Tuesday, April 14, 2009

I Love... (fill in the blank)

From Nova Scotia Scott via Transfigurations comes this article from Discover Magazine The lead title says "The End of Divorce, Growing numbers of people marrying inanimate objects." The article then describes two happy marriages, one between a woman and the Berlin Wall and another between a woman and the Eiffel tower. The article goes on to explain this attraction (Objectum sexuality),
"Objectum sexuality affects mostly women, who develop affection for objects ranging from computers to national monuments to model space ships. The cause of OS—or the psychology behind it—is not understood: Some medical experts believe it is a type of paraphilia, or unusual sexual interest or disorder; others believe it may be indicative of a history of sexual abuse.

According to certified sexologist Amy Marsh, however, it could be a new sexual orientation. Marsh has surveyed a community of people with OS and said, 'What I’m finding is not much history of sexual abuse, and actually not much in the way of psychiatric diagnoses either. I’m finding they’re very happy, and they don’t want to change. I am also finding out that quite a few of them have a diagnosis of Asperger’s syndrome or autism, but not everybody.'"

Hey, they even have a web site that I love, "Objectum-Sexuality Internationale." This site contains some helpful information such as,

What is OS?

NOTE: There is little known about OS other than data our community has gathered from our personal relationships with objects. So we are not claiming to have any clinical basis, only the practical knowledge gained from each other. We welcome and currently seek professional input and study in regards to OS. We are not looking for a cure but more comprehension into our make-up as an emerging part of society.

Objectùm-Sexuality is an orientation to love objects.

Sexual orientation is defined as the nature of sexual preference while the prolific definition stands as: the direction of someone's sexual desire toward people of the opposite gender, people of the same gender, or people of both. This does not include objects.

However, orientation itself is defined as: a complex mental state involving beliefs and feelings and values and dispositions to act in certain ways. This does include objects as we see it.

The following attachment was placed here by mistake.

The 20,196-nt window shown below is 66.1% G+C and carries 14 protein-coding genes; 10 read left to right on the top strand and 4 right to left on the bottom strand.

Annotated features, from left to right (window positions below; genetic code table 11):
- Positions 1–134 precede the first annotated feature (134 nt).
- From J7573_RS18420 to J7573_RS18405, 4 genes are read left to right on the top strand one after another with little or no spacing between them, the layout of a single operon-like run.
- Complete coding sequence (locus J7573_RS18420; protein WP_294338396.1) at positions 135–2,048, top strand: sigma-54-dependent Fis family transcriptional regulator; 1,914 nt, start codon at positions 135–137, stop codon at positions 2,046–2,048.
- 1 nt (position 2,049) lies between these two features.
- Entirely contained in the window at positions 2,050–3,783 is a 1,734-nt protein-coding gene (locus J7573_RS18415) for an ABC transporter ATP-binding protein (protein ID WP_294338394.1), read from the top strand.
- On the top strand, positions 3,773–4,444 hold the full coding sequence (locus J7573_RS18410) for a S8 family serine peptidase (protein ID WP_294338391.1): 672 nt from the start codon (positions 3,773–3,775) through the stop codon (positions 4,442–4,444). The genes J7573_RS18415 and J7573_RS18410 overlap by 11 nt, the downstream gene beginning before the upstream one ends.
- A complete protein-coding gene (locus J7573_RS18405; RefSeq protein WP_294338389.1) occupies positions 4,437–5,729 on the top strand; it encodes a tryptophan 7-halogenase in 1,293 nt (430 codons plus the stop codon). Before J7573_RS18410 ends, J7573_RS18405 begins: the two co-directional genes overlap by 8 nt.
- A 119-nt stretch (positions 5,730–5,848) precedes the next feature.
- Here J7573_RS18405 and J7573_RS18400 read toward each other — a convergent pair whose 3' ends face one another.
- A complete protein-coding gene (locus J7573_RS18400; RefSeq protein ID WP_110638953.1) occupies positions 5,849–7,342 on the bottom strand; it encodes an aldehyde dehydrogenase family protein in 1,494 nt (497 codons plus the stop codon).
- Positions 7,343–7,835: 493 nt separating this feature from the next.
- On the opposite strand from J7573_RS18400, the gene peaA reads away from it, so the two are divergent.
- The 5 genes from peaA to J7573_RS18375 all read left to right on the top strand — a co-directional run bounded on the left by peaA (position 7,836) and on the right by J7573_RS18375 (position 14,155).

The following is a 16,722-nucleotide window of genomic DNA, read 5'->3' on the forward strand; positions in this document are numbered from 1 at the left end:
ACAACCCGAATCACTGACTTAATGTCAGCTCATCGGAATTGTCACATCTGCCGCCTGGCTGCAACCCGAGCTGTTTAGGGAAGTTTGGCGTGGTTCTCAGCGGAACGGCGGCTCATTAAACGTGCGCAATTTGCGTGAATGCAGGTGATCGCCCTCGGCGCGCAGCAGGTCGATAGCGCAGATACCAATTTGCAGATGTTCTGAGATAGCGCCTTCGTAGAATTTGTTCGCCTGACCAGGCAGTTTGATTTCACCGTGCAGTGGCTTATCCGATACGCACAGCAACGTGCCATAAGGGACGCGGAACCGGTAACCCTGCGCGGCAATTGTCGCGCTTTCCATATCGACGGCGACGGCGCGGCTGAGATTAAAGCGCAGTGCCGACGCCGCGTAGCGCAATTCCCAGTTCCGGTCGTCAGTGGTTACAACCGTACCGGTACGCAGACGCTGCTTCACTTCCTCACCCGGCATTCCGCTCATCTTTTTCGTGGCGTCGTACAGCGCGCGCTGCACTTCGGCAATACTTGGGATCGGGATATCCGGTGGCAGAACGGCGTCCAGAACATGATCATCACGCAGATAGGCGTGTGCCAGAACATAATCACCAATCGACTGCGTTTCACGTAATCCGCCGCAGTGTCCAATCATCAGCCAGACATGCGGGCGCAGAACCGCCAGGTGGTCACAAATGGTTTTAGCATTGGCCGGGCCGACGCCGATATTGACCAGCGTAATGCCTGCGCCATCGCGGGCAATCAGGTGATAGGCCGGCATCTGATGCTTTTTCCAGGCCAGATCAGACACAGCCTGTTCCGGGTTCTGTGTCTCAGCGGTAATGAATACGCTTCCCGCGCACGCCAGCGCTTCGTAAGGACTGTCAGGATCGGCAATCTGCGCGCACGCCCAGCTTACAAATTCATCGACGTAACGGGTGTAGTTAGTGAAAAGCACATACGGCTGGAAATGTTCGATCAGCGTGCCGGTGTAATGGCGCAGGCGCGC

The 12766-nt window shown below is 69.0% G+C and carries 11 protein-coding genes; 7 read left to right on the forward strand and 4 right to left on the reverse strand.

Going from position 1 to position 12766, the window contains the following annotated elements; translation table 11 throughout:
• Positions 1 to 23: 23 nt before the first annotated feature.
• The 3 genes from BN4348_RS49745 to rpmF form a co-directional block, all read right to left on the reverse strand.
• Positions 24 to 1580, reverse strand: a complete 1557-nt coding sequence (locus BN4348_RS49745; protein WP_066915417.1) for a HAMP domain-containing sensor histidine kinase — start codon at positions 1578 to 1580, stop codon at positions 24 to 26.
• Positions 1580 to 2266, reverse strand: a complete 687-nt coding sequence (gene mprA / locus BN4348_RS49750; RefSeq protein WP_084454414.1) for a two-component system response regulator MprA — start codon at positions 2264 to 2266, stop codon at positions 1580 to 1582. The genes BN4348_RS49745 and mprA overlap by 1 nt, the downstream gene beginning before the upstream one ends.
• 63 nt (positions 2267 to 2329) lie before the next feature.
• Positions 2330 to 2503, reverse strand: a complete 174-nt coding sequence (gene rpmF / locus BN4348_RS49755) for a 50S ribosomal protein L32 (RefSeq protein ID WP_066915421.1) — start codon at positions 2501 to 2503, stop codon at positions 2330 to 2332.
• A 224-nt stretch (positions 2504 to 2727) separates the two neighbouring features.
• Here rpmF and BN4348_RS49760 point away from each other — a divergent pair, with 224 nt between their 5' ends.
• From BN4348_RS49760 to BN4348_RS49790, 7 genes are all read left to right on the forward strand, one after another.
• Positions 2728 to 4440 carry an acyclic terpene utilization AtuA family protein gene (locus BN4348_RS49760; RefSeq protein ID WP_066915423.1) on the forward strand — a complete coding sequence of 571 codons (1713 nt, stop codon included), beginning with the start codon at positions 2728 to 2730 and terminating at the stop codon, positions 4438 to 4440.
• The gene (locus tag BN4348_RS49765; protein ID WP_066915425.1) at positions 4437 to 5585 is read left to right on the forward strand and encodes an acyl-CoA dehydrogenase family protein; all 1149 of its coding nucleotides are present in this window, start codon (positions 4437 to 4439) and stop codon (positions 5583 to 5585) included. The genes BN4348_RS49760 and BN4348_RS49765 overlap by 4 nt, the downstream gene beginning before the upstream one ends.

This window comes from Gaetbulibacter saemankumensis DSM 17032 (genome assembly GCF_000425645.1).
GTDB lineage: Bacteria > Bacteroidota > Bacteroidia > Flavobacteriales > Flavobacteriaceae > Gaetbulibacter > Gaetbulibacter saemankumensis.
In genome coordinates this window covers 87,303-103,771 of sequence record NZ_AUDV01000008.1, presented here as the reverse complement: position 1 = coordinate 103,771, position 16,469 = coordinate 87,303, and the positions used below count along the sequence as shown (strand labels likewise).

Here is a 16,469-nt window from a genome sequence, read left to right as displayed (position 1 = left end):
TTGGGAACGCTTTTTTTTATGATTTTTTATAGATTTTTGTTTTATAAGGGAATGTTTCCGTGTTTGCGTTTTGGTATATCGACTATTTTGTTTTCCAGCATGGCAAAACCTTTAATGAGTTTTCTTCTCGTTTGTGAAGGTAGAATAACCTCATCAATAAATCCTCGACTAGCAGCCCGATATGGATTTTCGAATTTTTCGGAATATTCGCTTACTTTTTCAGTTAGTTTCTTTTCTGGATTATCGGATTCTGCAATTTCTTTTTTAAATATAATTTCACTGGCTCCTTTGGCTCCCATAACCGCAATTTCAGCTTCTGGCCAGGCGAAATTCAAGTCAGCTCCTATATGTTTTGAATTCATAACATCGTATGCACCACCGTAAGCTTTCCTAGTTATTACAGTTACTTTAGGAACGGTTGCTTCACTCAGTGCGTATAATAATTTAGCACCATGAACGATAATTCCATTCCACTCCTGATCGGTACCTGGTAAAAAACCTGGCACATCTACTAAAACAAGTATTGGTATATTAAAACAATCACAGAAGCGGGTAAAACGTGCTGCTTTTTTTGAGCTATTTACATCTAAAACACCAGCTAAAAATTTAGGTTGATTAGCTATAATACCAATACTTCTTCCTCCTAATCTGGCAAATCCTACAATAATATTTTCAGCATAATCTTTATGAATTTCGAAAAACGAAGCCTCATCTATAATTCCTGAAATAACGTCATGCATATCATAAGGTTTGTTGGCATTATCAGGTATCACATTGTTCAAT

We love objects and many of us in an intimate way and this feeling is innate. Objectùm-sexual love comes for most in a similar awakening as other sexualities at the start of puberty. This is often followed by an acute awareness that we do not relate to peers due to the source of the projected feelings. Often objectùm-sexual people feel outcast or pressured by mainstream sexuality with a helpless feeling that we cannot change what comes so naturally.

What is the natural feeling of OS?

Just as mainstream are attracted to certain types of people, physical/intellectual, objectùm-sexuals feel a strong attraction towards objects possessing, in particular, certain geometry/function. Often this attraction is regarded as an obsession to a degree that provokes criticism.

What makes OS different from an obsession?

Truly there is not much difference. Love is a feeling that preoccupies one's thoughts. This in its own right describes a degree of obsession where all focus is on the one desired. An obsession is based on an extreme keenness for an object and that defines the significance. However, the difference for objectùm-sexuals is our love and attraction for the object is what devotes our interest to a level that appears merely obsessive.

"How can one love an inanimate object?

Indeed, the meaning of love comes into question. However, there is no single definition because this feeling has many levels and crosses every part of the spectrum. Virtually every one and every thing can be loved. Love does not have any rules that requisite to whom or to what we express this multifaceted emotion, as long as it causes no violation or harm to the subjected.

The spectrum of love is so vast; one may relate it to a bell curve. In the middle will certainly appear the majority of those whose relationships can be characterized by the similarities to whom and how they love. And at one end of this curve, that is where Objectùm-sexuality finds its place. While we have no firm numerical data, we are clearly a minority which facilitates the criticism of our way of love and life. But none-the-less, we still fall under the curve of the enigmatic emotion known as love.

OK, so the question isn't answered for those who strongly believe that love must be reciprocated to be in and have a relevant relationship. Naturally, if one sees objects as inanimate, then objectùm-sexual love and our relationships would undeniably be scrutinized. Indeed, there are cases of love being one-sided as with any orientation, but in general we do feel love in return."

The natural question for this blog is, "When will the O.S. people be brought into "full inclusion" in the Episcopal Church?

And, "How is this supposed to end divorce?"

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